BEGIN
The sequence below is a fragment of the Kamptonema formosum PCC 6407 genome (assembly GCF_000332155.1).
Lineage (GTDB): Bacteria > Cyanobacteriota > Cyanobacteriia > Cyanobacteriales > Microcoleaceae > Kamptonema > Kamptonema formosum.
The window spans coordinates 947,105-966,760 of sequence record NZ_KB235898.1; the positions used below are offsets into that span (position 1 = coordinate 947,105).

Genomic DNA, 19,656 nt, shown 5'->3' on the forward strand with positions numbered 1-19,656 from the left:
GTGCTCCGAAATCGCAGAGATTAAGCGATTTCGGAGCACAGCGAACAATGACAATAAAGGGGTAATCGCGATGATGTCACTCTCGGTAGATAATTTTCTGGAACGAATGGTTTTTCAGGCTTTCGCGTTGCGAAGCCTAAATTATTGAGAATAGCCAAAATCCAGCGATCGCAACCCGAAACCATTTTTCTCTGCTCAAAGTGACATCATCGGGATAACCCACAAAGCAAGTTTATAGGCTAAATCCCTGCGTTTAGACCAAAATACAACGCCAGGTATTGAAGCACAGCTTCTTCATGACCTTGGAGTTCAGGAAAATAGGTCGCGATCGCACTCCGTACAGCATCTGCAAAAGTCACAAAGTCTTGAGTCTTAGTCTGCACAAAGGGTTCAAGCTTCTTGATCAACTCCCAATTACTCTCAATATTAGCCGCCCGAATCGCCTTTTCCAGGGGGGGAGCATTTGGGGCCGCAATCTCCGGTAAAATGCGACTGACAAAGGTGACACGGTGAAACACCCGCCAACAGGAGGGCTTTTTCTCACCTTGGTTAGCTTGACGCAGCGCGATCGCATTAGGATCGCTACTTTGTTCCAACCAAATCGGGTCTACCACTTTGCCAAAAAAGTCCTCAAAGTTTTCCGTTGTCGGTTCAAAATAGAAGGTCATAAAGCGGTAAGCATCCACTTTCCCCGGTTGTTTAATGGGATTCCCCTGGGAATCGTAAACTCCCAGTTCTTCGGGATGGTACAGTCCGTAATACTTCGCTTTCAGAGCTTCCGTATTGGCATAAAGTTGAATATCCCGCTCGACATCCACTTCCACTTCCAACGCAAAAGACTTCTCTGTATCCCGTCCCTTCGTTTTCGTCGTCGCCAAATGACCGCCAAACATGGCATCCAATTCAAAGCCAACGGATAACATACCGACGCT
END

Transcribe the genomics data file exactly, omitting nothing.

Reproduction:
The sequence below is a fragment of the Kamptonema formosum PCC 6407 genome (assembly GCF_000332155.1).
Lineage (GTDB): Bacteria > Cyanobacteriota > Cyanobacteriia > Cyanobacteriales > Microcoleaceae > Kamptonema > Kamptonema formosum.
The window spans coordinates 947,105-966,760 of sequence record NZ_KB235898.1; the positions used below are offsets into that span (position 1 = coordinate 947,105).

Genomic DNA, 19,656 nt, shown 5'->3' on the forward strand with positions numbered 1-19,656 from the left:
GTGCTCCGAAATCGCAGAGATTAAGCGATTTCGGAGCACAGCGAACAATGACAATAAAGGGGTAATCGCGATGATGTCACTCTCGGTAGATAATTTTCTGGAACGAATGGTTTTTCAGGCTTTCGCGTTGCGAAGCCTAAATTATTGAGAATAGCCAAAATCCAGCGATCGCAACCCGAAACCATTTTTCTCTGCTCAAAGTGACATCATCGGGATAACCCACAAAGCAAGTTTATAGGCTAAATCCCTGCGTTTAGACCAAAATACAACGCCAGGTATTGAAGCACAGCTTCTTCATGACCTTGGAGTTCAGGAAAATAGGTCGCGATCGCACTCCGTACAGCATCTGCAAAAGTCACAAAGTCTTGAGTCTTAGTCTGCACAAAGGGTTCAAGCTTCTTGATCAACTCCCAATTACTCTCAATATTAGCCGCCCGAATCGCCTTTTCCAGGGGGGGAGCATTTGGGGCCGCAATCTCCGGTAAAATGCGACTGACAAAGGTGACACGGTGAAACACCCGCCAACAGGAGGGCTTTTTCTCACCTTGGTTAGCTTGACGCAGCGCGATCGCATTAGGATCGCTACTTTGTTCCAACCAAATCGGGTCTACCACTTTGCCAAAAAAGTCCTCAAAGTTTTCCGTTGTCGGTTCAAAATAGAAGGTCATAAAGCGGTAAGCATCCACTTTCCCCGGTTGTTTAATGGGATTCCCCTGGGAATCGTAAACTCCCAGTTCTTCGGGATGGTACAGTCCGTAATACTTCGCTTTCAGAGCTTCCGTATTGGCATAAAGTTGAATATCCCGCTCGACATCCACTTCCACTTCCAACGCAAAAGACTTCTCTGTATCCCGTCCCTTCGTTTTCGTCGTCGCCAAATGACCGCCAAACATGGCATCCAATTCAAAGCCAACGGATAACATACCGACGCT